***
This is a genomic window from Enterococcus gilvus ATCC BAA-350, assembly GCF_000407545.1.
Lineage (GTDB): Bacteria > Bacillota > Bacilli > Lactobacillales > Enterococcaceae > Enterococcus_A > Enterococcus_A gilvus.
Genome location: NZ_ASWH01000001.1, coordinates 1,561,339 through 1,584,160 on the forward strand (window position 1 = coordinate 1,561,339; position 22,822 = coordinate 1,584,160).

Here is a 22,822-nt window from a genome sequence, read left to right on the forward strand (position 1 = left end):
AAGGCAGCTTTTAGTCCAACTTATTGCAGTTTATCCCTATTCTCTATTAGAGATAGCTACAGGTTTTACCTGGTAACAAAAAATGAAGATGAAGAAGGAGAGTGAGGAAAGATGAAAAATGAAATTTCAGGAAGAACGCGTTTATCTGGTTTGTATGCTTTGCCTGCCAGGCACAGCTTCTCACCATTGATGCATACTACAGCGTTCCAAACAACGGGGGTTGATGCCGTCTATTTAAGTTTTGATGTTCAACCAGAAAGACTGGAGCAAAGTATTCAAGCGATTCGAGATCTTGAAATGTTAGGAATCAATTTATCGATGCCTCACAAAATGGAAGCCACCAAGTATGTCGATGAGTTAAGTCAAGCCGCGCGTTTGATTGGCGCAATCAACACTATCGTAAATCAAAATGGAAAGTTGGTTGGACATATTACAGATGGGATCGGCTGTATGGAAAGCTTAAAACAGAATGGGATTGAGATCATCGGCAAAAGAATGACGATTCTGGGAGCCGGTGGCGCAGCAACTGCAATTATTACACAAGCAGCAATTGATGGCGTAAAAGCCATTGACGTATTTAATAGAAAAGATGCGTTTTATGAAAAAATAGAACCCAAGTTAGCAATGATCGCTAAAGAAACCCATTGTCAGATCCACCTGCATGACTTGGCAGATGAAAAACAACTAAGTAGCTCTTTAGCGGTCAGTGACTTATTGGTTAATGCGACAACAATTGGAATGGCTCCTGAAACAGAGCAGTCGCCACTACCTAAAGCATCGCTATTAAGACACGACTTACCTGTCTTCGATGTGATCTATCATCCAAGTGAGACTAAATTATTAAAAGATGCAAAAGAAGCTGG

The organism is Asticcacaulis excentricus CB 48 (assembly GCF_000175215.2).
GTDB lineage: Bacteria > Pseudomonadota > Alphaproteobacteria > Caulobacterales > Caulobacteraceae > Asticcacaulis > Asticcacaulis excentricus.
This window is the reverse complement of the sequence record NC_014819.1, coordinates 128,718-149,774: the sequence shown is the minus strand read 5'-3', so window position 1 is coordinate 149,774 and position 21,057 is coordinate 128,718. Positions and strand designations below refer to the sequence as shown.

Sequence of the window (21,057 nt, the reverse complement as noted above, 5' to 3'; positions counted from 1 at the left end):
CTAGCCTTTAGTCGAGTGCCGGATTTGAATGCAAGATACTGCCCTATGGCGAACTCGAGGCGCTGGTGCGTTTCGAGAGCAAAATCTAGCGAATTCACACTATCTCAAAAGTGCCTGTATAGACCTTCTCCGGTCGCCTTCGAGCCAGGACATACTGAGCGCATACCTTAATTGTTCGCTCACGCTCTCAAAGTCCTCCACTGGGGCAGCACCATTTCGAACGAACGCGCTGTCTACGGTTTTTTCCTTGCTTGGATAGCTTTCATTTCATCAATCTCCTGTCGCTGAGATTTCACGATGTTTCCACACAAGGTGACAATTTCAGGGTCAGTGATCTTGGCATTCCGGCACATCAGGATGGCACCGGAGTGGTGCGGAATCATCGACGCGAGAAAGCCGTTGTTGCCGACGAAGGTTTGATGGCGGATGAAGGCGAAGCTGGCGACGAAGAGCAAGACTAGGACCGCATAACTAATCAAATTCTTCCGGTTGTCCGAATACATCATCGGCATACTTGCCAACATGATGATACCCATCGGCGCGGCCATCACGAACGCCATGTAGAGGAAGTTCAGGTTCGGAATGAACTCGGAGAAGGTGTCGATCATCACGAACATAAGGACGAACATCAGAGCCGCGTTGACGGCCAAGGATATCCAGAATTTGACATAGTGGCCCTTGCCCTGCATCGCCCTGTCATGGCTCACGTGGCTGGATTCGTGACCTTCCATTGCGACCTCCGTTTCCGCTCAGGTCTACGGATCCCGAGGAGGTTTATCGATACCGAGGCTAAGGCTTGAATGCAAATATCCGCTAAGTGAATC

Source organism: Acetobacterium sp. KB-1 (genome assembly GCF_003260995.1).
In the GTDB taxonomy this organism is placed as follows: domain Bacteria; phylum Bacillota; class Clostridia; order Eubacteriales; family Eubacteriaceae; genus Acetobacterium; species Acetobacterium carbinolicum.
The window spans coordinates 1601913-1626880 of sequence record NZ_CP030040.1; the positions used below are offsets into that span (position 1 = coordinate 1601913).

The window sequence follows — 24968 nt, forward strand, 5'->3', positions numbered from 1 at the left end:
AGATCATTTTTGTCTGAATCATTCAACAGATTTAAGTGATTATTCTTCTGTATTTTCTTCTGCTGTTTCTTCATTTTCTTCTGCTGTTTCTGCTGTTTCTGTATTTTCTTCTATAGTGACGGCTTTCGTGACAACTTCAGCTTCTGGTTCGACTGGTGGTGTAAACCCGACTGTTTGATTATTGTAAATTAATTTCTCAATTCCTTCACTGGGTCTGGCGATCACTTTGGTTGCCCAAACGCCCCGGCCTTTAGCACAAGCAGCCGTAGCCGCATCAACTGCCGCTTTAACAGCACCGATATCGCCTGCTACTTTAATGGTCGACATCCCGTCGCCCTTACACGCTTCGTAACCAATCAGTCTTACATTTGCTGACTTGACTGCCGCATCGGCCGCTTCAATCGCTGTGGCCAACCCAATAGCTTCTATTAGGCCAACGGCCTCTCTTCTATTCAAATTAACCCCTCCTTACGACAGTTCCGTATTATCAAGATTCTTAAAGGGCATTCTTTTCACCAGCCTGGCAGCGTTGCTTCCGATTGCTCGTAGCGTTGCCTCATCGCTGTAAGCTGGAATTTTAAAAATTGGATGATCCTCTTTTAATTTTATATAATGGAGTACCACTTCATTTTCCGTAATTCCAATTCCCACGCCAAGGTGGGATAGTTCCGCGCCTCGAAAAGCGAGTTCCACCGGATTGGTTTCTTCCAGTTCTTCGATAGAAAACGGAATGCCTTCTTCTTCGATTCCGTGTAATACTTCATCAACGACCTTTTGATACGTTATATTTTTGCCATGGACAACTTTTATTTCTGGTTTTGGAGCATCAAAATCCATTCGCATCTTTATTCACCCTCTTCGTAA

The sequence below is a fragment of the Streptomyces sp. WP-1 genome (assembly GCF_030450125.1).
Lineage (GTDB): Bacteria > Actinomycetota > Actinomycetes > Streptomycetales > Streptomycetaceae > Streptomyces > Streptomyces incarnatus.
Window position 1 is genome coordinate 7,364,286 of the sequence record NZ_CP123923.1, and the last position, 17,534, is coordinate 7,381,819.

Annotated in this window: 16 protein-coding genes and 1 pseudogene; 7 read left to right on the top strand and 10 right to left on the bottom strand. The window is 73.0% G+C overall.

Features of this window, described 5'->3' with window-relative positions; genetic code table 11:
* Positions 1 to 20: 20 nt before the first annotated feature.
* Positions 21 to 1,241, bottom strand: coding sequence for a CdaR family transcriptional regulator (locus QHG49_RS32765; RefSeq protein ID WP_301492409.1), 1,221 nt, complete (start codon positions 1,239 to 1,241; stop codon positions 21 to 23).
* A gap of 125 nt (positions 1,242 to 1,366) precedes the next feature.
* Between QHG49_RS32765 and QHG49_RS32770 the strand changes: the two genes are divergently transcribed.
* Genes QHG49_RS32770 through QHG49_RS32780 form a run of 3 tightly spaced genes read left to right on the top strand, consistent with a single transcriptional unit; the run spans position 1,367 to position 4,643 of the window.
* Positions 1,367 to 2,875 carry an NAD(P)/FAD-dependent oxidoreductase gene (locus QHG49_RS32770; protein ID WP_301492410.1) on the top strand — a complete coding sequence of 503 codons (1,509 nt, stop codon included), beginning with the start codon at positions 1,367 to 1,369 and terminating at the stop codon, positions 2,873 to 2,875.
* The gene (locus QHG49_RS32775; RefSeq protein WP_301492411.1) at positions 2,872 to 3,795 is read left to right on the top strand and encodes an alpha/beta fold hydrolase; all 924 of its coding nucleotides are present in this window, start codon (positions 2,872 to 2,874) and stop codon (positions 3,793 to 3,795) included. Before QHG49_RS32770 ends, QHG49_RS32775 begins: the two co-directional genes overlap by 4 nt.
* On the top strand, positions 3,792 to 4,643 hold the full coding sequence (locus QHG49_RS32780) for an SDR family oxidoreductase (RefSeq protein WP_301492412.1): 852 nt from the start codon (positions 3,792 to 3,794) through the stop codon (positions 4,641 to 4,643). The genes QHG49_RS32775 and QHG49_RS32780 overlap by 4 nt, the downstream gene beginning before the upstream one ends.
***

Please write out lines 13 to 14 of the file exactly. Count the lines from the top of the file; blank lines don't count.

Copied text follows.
The window spans coordinates 1601913-1626880 of sequence record NZ_CP030040.1; the positions used below are offsets into that span (position 1 = coordinate 1601913).

The window sequence follows — 24968 nt, forward strand, 5'->3', positions numbered from 1 at the left end: